Review: How much should the public know about who has the coronavirus?

Home/Review: How much should the public know about who has the coronavirus?

Review: How much should the public know about who has the coronavirus?

Review: How much should the public know about who has the coronavirus?

This New York Times article suggests utilizing communicative approaches similar to Taiwan could provide Americans with transparency while protecting their privacy.

Currently in the United States, privacy seems to be trumping transparency, even though transparent communication has long been touted as an essential practice during a pandemic. Less information leads to more mistrust, which then affects willingness to comply. Beyond the public’s need and desire to know, research is compromised because of the lack of specific data, particularly related to testing, symptoms, and locations of infected individuals. The United States needs to systematically collect more detailed information so that researchers are not relying on other countries’ data to make projections here. Utilizing some of the privacy-sensitive proactive approaches used in Taiwan (e.g., anonymized case tracing) could be beneficial.

 

|2020-04-15T16:33:05-04:00March 30th, 2020|COVID-19 Literature|Comments Off on Review: How much should the public know about who has the coronavirus?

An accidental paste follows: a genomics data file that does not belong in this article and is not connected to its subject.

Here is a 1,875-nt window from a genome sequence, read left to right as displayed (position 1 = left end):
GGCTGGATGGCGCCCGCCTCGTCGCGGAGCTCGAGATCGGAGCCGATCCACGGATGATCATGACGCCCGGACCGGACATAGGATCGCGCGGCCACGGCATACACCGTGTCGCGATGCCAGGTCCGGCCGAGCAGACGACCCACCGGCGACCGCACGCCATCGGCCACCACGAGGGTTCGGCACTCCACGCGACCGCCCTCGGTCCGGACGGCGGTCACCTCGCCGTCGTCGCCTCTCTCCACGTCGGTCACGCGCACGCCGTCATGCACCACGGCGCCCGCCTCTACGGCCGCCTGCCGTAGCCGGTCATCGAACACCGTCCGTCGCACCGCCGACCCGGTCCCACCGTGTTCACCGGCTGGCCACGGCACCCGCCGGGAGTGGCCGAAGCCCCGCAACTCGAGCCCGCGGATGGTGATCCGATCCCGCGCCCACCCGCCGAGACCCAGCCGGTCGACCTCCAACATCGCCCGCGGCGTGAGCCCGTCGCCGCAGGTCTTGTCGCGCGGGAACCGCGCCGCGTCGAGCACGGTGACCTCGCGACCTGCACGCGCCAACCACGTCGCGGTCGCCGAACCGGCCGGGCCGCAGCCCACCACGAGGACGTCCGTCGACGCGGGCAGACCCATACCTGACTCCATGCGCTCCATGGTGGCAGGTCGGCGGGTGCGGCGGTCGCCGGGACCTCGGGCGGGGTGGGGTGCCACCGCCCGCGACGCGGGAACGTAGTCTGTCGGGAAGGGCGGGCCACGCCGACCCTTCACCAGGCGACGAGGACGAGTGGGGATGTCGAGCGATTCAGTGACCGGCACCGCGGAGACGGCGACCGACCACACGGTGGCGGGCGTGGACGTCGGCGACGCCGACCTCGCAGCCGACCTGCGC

About the Author: Maria Brann

Maria Brann
Dr. Maria Brann, PhD, MPH, is a professor in the Department of Communication Studies in the School of Liberal Arts at IUPUI and affiliate faculty with the Injury Control Research Center at West Virginia University. She explores the integration of health, interpersonal, and gender communication. Her translational focus and mixed methods approach are woven throughout her health vulnerabilities research, which advocates for more effective communication to improve people’s health and safety. Her primary research interests focus on the study of women’s and ethical issues in health communication contexts and promotion of healthy lifestyle behaviors to improve personal and public health and safety. She researches communication at both the micro and macro levels and studies how communication influences relationships among individuals and with the social world.

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